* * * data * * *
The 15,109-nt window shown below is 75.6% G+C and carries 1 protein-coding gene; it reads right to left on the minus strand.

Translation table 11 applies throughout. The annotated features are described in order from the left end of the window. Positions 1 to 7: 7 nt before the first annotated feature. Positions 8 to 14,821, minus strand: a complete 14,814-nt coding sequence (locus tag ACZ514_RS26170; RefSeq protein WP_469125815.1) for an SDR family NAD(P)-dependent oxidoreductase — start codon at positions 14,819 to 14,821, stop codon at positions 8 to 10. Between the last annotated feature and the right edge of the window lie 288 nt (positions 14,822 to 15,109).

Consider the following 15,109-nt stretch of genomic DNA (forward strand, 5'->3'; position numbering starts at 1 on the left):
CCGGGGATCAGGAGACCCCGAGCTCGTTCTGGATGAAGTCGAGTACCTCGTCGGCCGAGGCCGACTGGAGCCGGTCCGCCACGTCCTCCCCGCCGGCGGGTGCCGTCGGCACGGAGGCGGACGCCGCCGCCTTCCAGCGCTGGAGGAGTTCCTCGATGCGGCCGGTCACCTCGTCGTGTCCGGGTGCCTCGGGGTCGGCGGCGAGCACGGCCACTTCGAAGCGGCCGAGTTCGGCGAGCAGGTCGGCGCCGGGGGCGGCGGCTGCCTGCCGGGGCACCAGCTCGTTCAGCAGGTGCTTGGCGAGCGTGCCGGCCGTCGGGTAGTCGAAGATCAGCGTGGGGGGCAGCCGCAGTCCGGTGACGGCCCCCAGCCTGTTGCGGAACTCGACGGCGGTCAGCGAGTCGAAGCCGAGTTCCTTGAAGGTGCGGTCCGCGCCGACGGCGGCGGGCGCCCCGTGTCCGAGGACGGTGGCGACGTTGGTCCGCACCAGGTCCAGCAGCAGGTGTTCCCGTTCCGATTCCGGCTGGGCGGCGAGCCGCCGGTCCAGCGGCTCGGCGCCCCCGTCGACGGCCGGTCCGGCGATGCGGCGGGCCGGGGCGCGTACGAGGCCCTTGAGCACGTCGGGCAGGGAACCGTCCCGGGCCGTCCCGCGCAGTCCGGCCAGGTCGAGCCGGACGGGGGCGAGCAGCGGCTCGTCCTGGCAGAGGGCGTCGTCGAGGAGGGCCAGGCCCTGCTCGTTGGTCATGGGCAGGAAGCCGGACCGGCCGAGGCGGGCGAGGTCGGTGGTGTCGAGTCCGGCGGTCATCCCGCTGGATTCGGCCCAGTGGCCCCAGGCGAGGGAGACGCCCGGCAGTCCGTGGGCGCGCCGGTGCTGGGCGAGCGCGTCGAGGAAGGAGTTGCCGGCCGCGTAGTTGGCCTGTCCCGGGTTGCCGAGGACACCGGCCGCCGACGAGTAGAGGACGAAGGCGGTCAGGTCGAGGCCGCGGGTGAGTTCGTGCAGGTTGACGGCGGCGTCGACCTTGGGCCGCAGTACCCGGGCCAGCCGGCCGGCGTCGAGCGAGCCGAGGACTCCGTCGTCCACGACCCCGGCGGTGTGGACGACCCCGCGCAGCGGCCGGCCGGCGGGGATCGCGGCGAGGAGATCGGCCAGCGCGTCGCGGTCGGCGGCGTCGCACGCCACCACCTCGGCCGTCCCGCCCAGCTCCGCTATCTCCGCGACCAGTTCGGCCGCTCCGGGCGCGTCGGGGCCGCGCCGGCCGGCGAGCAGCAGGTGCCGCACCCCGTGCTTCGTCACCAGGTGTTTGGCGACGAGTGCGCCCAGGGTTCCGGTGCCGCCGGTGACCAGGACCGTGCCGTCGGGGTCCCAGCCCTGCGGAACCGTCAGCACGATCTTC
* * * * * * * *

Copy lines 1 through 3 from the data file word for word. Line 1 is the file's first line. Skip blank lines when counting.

The 15,109-nt window shown below is 75.6% G+C and carries 1 protein-coding gene; it reads right to left on the minus strand.

Translation table 11 applies throughout. The annotated features are described in order from the left end of the window. Positions 1 to 7: 7 nt before the first annotated feature. Positions 8 to 14,821, minus strand: a complete 14,814-nt coding sequence (locus tag ACZ514_RS26170; RefSeq protein WP_469125815.1) for an SDR family NAD(P)-dependent oxidoreductase — start codon at positions 14,819 to 14,821, stop codon at positions 8 to 10. Between the last annotated feature and the right edge of the window lie 288 nt (positions 14,822 to 15,109).

Consider the following 15,109-nt stretch of genomic DNA (forward strand, 5'->3'; position numbering starts at 1 on the left):